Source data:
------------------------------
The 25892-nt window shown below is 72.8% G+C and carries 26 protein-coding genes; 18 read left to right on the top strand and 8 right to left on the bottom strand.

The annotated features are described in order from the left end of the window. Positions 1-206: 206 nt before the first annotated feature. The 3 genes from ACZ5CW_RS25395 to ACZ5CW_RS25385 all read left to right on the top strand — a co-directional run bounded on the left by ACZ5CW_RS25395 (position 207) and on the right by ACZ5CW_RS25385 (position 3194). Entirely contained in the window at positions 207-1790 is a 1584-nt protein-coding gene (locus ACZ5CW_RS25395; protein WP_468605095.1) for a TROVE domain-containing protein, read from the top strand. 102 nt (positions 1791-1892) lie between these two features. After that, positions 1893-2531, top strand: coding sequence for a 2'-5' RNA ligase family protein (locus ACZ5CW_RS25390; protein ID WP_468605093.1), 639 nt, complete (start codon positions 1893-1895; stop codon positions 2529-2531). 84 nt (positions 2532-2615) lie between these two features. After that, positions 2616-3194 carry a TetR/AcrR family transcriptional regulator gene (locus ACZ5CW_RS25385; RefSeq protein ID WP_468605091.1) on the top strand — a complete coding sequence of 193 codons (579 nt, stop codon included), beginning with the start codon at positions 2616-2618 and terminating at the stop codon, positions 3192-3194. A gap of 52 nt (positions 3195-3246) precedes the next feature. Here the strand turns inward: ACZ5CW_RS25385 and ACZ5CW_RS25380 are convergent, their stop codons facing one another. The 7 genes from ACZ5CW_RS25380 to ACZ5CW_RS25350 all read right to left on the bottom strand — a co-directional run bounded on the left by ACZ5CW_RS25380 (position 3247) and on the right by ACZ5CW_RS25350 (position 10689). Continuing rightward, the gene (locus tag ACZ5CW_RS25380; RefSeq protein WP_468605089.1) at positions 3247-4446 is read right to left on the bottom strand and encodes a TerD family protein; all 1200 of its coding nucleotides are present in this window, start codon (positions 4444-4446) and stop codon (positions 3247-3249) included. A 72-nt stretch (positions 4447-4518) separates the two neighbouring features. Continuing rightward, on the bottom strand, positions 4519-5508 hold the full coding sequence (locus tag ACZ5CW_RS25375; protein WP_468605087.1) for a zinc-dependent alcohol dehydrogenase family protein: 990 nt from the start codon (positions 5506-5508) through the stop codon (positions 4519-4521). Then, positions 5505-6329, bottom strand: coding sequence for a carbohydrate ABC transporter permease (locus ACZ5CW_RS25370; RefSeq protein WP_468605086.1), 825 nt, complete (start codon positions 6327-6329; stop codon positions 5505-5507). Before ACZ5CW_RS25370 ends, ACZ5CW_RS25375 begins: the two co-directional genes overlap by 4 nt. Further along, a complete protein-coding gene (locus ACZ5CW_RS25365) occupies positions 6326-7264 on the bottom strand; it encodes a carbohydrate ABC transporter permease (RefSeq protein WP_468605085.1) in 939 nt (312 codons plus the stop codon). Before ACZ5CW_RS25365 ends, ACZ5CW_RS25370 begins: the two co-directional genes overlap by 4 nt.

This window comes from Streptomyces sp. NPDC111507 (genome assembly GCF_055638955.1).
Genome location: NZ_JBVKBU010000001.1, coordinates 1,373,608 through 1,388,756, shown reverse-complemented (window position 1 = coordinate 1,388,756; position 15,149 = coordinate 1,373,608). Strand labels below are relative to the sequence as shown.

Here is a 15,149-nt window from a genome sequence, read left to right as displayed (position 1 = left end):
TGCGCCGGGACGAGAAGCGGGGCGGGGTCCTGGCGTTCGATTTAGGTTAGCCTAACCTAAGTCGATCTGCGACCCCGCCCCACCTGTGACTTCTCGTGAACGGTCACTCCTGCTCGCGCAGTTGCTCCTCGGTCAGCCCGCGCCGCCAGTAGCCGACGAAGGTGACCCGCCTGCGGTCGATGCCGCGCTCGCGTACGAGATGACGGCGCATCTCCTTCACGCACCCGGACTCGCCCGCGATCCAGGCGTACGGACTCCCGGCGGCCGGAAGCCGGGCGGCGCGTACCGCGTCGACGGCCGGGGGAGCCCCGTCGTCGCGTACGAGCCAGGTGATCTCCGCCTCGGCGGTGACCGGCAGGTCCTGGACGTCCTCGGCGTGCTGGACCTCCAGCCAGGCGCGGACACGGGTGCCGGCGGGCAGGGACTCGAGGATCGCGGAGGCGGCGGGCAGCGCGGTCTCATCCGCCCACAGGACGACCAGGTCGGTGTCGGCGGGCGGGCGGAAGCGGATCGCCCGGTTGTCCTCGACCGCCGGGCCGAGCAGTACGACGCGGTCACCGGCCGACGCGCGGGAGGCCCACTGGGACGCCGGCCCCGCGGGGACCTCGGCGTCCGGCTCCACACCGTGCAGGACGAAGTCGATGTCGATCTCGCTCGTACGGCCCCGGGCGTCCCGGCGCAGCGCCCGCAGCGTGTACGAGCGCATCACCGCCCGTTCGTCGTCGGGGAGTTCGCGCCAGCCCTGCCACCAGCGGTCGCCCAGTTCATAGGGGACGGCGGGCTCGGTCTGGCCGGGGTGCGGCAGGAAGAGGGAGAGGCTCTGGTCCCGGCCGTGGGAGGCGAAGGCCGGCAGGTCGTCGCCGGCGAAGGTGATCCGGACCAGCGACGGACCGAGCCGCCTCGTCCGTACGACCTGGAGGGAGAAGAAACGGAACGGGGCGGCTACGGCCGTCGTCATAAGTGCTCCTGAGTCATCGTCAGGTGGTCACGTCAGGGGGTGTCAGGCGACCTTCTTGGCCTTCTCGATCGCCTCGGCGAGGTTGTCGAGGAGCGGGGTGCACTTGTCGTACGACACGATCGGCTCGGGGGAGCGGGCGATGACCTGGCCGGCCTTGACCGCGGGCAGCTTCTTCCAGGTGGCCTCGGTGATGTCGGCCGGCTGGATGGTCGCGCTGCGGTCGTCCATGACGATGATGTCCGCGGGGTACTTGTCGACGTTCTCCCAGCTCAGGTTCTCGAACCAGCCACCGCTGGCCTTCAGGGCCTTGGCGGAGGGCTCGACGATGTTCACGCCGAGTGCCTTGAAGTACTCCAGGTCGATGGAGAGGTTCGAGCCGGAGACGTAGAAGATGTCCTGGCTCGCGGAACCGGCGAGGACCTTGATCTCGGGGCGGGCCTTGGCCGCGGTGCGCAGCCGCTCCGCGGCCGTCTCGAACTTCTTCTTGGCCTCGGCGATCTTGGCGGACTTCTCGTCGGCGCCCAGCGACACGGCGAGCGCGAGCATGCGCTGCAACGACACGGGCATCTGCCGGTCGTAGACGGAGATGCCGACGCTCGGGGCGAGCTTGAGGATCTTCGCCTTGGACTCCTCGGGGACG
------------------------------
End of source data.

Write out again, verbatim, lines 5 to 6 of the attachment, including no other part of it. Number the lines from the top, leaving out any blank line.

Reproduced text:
Here is a 15,149-nt window from a genome sequence, read left to right as displayed (position 1 = left end):
TGCGCCGGGACGAGAAGCGGGGCGGGGTCCTGGCGTTCGATTTAGGTTAGCCTAACCTAAGTCGATCTGCGACCCCGCCCCACCTGTGACTTCTCGTGAACGGTCACTCCTGCTCGCGCAGTTGCTCCTCGGTCAGCCCGCGCCGCCAGTAGCCGACGAAGGTGACCCGCCTGCGGTCGATGCCGCGCTCGCGTACGAGATGACGGCGCATCTCCTTCACGCACCCGGACTCGCCCGCGATCCAGGCGTACGGACTCCCGGCGGCCGGAAGCCGGGCGGCGCGTACCGCGTCGACGGCCGGGGGAGCCCCGTCGTCGCGTACGAGCCAGGTGATCTCCGCCTCGGCGGTGACCGGCAGGTCCTGGACGTCCTCGGCGTGCTGGACCTCCAGCCAGGCGCGGACACGGGTGCCGGCGGGCAGGGACTCGAGGATCGCGGAGGCGGCGGGCAGCGCGGTCTCATCCGCCCACAGGACGACCAGGTCGGTGTCGGCGGGCGGGCGGAAGCGGATCGCCCGGTTGTCCTCGACCGCCGGGCCGAGCAGTACGACGCGGTCACCGGCCGACGCGCGGGAGGCCCACTGGGACGCCGGCCCCGCGGGGACCTCGGCGTCCGGCTCCACACCGTGCAGGACGAAGTCGATGTCGATCTCGCTCGTACGGCCCCGGGCGTCCCGGCGCAGCGCCCGCAGCGTGTACGAGCGCATCACCGCCCGTTCGTCGTCGGGGAGTTCGCGCCAGCCCTGCCACCAGCGGTCGCCCAGTTCATAGGGGACGGCGGGCTCGGTCTGGCCGGGGTGCGGCAGGAAGAGGGAGAGGCTCTGGTCCCGGCCGTGGGAGGCGAAGGCCGGCAGGTCGTCGCCGGCGAAGGTGATCCGGACCAGCGACGGACCGAGCCGCCTCGTCCGTACGACCTGGAGGGAGAAGAAACGGAACGGGGCGGCTACGGCCGTCGTCATAAGTGCTCCTGAGTCATCGTCAGGTGGTCACGTCAGGGGGTGTCAGGCGACCTTCTTGGCCTTCTCGATCGCCTCGGCGAGGTTGTCGAGGAGCGGGGTGCACTTGTCGTACGACACGATCGGCTCGGGGGAGCGGGCGATGACCTGGCCGGCCTTGACCGCGGGCAGCTTCTTCCAGGTGGCCTCGGTGATGTCGGCCGGCTGGATGGTCGCGCTGCGGTCGTCCATGACGATGATGTCCGCGGGGTACTTGTCGACGTTCTCCCAGCTCAGGTTCTCGAACCAGCCACCGCTGGCCTTCAGGGCCTTGGCGGAGGGCTCGACGATGTTCACGCCGAGTGCCTTGAAGTACTCCAGGTCGATGGAGAGGTTCGAGCCGGAGACGTAGAAGATGTCCTGGCTCGCGGAACCGGCGAGGACCTTGATCTCGGGGCGGGCCTTGGCCGCGGTGCGCAGCCGCTCCGCGGCCGTCTCGAACTTCTTCTTGGCCTCGGCGATCTTGGCGGACTTCTCGTCGGCGCCCAGCGACACGGCGAGCGCGAGCATGCGCTGCAACGACACGGGCATCTGCCGGTCGTAGACGGAGATGCCGACGCTCGGGGCGAGCTTGAGGATCTTCGCCTTGGACTCCTCGGGGACG